After learning this, she believes a missile strike should be appropriate but she is not in the position to make the decision. She gets Alan Rickman to represent the army and tries to encourage the prime minister for an approval but with intense political opposition makes the strike all the more difficult to execute.

Not only that but it becomes even more difficult when a young girl sells bread right beside the bomb radius. It does because the milirary was stuck between several rocks and a hard places. The question I was asking myself constantly throughout was “does the army win or do the terrorists win”

The ethical dilemmas and the scriptwriting

Alan Rickman’s final live action film. What a way to go out. 

This is a great premise that deals with war ethics, human ethics, legalities, public perception and political prowess. Those themes dominate this film in such an easy digestible way. It’s rare that I have ever heard 30 minutes of legalities of such a unique situation be so interesting. This comes from great written dialogue from the script.

It is undeniable in my opinion that Eye in the Sky is a great film. You start to think how much a life is worth as the main characters do. Many of the characters have different political agendas but it’s never confusing as you watch it. You have people who want the strike, others that don’t, people that do, but they don’t want to be the person who pulls the trigger etc. You get caught in the cobwebs as much as the characters. It’s how they made Eye in the Sky immersive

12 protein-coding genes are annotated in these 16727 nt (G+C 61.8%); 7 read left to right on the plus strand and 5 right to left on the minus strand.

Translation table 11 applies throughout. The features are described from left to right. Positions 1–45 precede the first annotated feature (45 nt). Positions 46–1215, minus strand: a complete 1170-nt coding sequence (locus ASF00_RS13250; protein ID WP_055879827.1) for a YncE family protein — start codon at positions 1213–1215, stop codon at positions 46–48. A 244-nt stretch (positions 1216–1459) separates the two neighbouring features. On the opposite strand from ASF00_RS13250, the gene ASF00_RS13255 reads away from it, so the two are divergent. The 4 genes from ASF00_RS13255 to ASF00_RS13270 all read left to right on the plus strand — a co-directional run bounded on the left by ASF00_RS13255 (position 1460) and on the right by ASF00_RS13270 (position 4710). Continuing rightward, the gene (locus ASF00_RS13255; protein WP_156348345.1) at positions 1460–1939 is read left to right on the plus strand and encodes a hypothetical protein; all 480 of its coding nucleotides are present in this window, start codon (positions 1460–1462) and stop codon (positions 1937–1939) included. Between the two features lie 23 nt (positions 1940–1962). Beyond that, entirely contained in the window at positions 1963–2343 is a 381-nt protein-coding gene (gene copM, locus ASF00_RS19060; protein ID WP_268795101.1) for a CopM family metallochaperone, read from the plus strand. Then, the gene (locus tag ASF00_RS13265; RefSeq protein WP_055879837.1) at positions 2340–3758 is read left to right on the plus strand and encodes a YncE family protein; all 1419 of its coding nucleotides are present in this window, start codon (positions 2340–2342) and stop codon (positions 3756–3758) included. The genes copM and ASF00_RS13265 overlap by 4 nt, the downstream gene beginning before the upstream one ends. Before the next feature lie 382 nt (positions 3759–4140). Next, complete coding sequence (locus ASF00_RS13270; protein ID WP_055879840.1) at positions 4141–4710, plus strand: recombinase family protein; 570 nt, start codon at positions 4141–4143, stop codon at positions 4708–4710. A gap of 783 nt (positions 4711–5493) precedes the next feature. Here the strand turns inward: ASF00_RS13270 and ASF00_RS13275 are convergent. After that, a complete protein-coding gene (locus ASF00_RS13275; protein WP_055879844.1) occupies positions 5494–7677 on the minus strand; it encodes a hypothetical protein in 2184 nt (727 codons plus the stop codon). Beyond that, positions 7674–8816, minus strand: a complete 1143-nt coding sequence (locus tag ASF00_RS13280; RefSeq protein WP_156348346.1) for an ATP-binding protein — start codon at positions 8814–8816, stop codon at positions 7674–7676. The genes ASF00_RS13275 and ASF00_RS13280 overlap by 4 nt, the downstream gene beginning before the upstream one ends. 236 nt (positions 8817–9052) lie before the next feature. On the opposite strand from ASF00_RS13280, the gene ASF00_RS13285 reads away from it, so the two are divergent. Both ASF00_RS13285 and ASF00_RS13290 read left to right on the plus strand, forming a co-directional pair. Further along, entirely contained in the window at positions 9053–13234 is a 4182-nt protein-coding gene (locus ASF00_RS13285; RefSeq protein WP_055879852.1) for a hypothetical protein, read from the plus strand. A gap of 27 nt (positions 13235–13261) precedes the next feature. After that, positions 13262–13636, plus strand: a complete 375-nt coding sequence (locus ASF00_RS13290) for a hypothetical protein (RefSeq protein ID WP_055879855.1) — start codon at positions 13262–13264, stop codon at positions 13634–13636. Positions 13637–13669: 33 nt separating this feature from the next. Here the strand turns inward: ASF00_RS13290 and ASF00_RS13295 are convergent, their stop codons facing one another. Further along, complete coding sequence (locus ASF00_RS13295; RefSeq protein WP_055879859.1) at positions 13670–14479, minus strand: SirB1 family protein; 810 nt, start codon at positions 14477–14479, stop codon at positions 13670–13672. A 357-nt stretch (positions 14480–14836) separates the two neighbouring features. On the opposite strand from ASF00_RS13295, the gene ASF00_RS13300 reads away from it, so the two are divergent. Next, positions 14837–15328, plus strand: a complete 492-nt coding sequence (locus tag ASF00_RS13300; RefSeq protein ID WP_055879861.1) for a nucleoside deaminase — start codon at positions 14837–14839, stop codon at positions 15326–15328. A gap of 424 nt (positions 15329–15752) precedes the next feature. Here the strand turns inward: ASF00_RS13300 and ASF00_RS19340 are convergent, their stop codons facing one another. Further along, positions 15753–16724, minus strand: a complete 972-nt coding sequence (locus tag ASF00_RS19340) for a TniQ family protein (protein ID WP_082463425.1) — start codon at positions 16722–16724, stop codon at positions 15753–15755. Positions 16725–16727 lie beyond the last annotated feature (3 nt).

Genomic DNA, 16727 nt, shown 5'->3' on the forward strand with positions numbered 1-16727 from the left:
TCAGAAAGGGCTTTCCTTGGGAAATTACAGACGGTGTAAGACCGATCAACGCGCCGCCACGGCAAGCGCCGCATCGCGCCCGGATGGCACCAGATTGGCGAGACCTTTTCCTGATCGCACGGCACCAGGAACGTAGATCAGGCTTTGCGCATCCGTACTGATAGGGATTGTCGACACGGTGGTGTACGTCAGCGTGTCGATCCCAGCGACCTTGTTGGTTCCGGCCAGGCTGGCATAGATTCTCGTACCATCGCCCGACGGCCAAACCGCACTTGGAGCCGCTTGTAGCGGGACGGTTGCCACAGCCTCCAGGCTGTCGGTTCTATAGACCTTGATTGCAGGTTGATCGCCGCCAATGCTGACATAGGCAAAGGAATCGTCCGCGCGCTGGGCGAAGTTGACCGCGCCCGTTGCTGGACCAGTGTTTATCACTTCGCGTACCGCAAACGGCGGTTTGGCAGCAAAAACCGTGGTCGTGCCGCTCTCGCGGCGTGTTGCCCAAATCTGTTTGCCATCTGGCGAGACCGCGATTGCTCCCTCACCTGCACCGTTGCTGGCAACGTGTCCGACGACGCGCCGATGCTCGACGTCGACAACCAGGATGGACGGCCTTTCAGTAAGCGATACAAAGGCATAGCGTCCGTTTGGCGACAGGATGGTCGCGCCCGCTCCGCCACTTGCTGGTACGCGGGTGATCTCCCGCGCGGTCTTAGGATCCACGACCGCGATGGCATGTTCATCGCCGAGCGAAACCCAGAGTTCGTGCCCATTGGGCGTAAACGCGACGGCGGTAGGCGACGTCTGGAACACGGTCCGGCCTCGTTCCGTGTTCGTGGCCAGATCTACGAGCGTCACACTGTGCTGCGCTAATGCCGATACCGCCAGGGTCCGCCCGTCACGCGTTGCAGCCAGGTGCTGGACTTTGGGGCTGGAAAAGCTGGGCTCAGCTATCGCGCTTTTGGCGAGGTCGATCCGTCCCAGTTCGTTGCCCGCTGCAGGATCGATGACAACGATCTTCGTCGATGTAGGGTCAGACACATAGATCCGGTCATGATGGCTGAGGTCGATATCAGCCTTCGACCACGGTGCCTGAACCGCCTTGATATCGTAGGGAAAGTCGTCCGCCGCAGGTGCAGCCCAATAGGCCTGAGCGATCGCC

All the actors play their roles really well. I hope there is a nomination for this movie for the best cast. Alan Rickman in his final role in a live action film is terrific as the military man in the board room. Aaron Paul won’t get enough credit but I thought he was very important in establishing a humanity in the film. Paul’s character is a soldier who has to decide to pull the trigger and it’s his first time doing it. You feel the moral struggle with his performance.

I think anyone who has an open mind will go into Eye of the Sky and leave discussing it with yourself or with someone. This is a movie that is unique, simple, moving and makes you question the decisions that are made by the characters in the story. This is a candidate for my top 10 list of the year ****3/4